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Old 01-18-2019, 04:15 PM   #1  
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I am considering becoming a helo pilot in the army national guard. How much of an advantage will I have when I apply for major airlines after the regionals? Obviously I won’t be as desirable as a fixed wing military pilot. However, will I still have a good chance at a major?


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Old 01-18-2019, 04:20 PM   #2  
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Do it. 500 hrs heli plus 250 airplane and your at regionals
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Old 01-18-2019, 04:32 PM   #3  
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Some majors do not accept rotor time.
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Old 01-18-2019, 07:58 PM   #4  
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Some majors do not accept rotor time.
Most majors don’t accept helicopter time, I believe Hawaiian and JetBlue are the only Major/LCC that do. This may change in the future, but as of now it is what is unfortunately.
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Old 01-18-2019, 08:55 PM   #5  
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As far as I know the only ones that don't are Southwest, UPS and FedEx. Alaska will take half, up to 1000 hours. JetBlue, IIRC, accepts all as normal flight time. The rest, as far as I know, count it toward total time, but you still need jet time. Delta recruiters have said as much when asked.
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Old 01-19-2019, 12:36 AM   #6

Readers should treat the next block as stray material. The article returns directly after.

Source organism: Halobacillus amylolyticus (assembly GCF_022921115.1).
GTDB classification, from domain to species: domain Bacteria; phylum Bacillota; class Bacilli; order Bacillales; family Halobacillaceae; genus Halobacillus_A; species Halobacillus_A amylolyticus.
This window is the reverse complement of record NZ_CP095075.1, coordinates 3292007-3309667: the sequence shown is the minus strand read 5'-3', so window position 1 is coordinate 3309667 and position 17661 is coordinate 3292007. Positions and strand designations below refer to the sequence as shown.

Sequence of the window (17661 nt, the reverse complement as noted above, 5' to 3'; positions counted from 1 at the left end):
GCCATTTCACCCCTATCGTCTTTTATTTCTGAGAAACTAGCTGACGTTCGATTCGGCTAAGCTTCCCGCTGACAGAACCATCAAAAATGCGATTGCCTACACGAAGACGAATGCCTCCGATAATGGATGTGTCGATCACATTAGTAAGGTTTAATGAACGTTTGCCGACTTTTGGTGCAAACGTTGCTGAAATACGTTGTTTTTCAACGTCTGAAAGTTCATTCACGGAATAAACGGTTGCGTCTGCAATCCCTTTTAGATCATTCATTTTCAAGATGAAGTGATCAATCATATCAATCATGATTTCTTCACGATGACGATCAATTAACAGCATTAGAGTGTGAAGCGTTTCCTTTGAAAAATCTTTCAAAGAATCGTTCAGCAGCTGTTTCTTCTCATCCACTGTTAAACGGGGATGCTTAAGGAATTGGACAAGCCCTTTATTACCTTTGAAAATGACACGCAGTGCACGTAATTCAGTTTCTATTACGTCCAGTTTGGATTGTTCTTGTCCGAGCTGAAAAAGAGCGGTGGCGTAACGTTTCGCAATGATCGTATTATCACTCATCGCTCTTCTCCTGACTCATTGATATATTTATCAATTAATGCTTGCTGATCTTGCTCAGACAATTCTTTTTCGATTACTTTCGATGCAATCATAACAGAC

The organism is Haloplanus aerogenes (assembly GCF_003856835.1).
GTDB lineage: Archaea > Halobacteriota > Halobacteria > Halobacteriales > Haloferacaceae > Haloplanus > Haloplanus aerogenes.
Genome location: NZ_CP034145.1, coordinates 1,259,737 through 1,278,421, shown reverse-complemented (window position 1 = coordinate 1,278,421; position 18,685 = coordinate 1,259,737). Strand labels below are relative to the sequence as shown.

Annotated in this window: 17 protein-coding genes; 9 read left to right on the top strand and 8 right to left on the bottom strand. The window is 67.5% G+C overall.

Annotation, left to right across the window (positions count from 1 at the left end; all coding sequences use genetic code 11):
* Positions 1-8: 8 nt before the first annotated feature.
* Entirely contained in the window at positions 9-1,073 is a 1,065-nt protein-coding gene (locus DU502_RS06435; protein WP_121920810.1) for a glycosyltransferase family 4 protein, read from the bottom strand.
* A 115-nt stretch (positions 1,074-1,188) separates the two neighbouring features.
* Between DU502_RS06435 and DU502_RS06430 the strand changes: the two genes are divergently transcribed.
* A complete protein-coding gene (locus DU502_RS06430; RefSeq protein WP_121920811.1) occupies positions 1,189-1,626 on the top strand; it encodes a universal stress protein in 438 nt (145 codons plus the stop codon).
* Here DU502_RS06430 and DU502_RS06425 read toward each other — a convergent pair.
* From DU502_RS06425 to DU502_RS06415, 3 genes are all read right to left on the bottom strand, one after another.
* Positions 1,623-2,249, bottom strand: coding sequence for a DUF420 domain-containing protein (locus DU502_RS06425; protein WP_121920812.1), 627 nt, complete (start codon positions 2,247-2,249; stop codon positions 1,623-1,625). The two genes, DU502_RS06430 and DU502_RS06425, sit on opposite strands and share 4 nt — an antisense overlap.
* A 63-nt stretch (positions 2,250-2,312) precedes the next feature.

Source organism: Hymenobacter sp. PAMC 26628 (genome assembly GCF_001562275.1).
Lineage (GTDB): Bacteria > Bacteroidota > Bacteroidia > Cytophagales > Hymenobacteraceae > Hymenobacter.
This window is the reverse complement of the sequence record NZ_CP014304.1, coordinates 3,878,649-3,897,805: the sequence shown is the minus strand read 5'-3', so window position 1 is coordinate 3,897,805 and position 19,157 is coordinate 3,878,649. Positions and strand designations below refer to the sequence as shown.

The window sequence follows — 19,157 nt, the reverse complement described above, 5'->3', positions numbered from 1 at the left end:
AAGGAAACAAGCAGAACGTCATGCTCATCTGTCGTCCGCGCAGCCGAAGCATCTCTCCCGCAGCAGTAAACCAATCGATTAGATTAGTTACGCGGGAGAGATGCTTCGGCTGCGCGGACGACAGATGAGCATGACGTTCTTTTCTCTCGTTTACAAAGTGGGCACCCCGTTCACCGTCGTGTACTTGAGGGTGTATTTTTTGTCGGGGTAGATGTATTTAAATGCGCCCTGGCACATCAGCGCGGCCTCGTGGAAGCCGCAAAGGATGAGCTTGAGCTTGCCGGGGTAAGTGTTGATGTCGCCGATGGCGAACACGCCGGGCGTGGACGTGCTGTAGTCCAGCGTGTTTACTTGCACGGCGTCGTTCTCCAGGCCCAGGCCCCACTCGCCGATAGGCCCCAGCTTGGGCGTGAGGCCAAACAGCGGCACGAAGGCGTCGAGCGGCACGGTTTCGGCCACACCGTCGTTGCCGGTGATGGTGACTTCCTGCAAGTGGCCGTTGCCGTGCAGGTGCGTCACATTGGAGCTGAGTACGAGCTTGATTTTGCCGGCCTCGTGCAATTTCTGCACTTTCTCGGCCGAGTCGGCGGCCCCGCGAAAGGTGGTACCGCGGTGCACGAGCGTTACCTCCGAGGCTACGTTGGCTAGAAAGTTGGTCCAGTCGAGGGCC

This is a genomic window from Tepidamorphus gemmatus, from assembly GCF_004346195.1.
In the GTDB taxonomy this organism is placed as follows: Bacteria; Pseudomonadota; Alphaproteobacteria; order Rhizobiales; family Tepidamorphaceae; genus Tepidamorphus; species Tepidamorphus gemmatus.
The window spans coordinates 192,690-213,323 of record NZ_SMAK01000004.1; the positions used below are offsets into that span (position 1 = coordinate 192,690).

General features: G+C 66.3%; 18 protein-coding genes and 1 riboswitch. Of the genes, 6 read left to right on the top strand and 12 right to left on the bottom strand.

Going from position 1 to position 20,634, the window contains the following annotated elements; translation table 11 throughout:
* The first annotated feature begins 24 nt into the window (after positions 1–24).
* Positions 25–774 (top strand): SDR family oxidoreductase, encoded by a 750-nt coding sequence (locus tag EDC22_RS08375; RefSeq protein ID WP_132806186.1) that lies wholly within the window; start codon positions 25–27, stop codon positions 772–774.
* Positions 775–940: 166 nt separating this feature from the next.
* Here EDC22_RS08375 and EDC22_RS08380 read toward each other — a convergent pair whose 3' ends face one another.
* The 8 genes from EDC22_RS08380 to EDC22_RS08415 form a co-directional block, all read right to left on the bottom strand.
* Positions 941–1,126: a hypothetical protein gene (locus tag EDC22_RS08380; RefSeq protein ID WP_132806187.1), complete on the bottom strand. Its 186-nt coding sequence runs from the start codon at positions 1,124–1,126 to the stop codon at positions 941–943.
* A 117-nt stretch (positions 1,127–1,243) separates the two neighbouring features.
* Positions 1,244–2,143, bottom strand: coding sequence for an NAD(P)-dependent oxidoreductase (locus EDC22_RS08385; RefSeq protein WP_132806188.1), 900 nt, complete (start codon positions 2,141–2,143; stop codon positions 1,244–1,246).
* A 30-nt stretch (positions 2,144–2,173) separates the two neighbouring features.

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I started in army helicopters (albeit active duty), and I will say it’s about the slowest way of trying to become a major airline pilot. It’ll generally be the slowest place to build time (that only a few airlines will take), you’ll still have to do almost as much time in the regionals as a straight civilian, etc. If you really want to do it, I’d focus on a fixed-wing career when able and try to get some fw ratings either before Rucker if you can, or shortly after you get back. Then get on at a regional as soon as you can and part time it in the guard. Just know the army takes some of the most fun things and somehow makes them not fun.

Maybe the guard is different so ymmv, but I wouldn’t advise anyone to join the army to fly, especially not someone whose goal is to be at a major. Also, if your goal is to get to a major, the other part of that should be to get to a major as young as possible the way seniority plays into it. Getting on at a major at 35 compared to the same major at 30 is a HUGE difference in career earnings and QOL, especially over the next 5-10 years. Good luck with the decision. I’d recommend the ANG/AFR anyday, but if army helicopters are what you want then do it. It was never really a dream of mine, more like a nightmare I got stuck in for 8 years. But it had its awesome moments amongst the misery.
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Old 01-19-2019, 06:07 AM   #7